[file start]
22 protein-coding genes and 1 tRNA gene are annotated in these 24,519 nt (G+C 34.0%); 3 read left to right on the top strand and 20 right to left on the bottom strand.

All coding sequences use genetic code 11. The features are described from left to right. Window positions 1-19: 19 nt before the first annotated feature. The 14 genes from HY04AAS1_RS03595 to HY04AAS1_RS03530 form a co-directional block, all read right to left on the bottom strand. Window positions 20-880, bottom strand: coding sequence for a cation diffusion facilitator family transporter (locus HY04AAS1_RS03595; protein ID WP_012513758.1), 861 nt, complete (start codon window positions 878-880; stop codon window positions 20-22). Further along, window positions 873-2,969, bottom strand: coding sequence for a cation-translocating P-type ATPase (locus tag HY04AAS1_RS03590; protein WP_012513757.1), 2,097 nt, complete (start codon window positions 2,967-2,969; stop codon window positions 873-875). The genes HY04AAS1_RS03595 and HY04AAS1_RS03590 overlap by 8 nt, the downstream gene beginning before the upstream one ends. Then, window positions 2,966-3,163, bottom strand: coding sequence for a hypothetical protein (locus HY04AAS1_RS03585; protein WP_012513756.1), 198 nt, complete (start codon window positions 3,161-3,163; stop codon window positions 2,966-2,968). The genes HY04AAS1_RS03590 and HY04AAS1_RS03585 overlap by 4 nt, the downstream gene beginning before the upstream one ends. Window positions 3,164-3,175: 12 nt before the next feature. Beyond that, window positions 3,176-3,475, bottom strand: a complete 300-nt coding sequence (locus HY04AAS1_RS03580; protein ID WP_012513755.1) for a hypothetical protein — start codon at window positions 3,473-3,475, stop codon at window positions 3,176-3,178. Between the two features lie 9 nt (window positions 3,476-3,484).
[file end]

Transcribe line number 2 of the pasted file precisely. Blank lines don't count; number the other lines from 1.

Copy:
All coding sequences use genetic code 11. The features are described from left to right. Window positions 1-19: 19 nt before the first annotated feature. The 14 genes from HY04AAS1_RS03595 to HY04AAS1_RS03530 form a co-directional block, all read right to left on the bottom strand. Window positions 20-880, bottom strand: coding sequence for a cation diffusion facilitator family transporter (locus HY04AAS1_RS03595; protein ID WP_012513758.1), 861 nt, complete (start codon window positions 878-880; stop codon window positions 20-22). Further along, window positions 873-2,969, bottom strand: coding sequence for a cation-translocating P-type ATPase (locus tag HY04AAS1_RS03590; protein WP_012513757.1), 2,097 nt, complete (start codon window positions 2,967-2,969; stop codon window positions 873-875). The genes HY04AAS1_RS03595 and HY04AAS1_RS03590 overlap by 8 nt, the downstream gene beginning before the upstream one ends. Then, window positions 2,966-3,163, bottom strand: coding sequence for a hypothetical protein (locus HY04AAS1_RS03585; protein WP_012513756.1), 198 nt, complete (start codon window positions 3,161-3,163; stop codon window positions 2,966-2,968). The genes HY04AAS1_RS03590 and HY04AAS1_RS03585 overlap by 4 nt, the downstream gene beginning before the upstream one ends. Window positions 3,164-3,175: 12 nt before the next feature. Beyond that, window positions 3,176-3,475, bottom strand: a complete 300-nt coding sequence (locus HY04AAS1_RS03580; protein ID WP_012513755.1) for a hypothetical protein — start codon at window positions 3,473-3,475, stop codon at window positions 3,176-3,178. Between the two features lie 9 nt (window positions 3,476-3,484).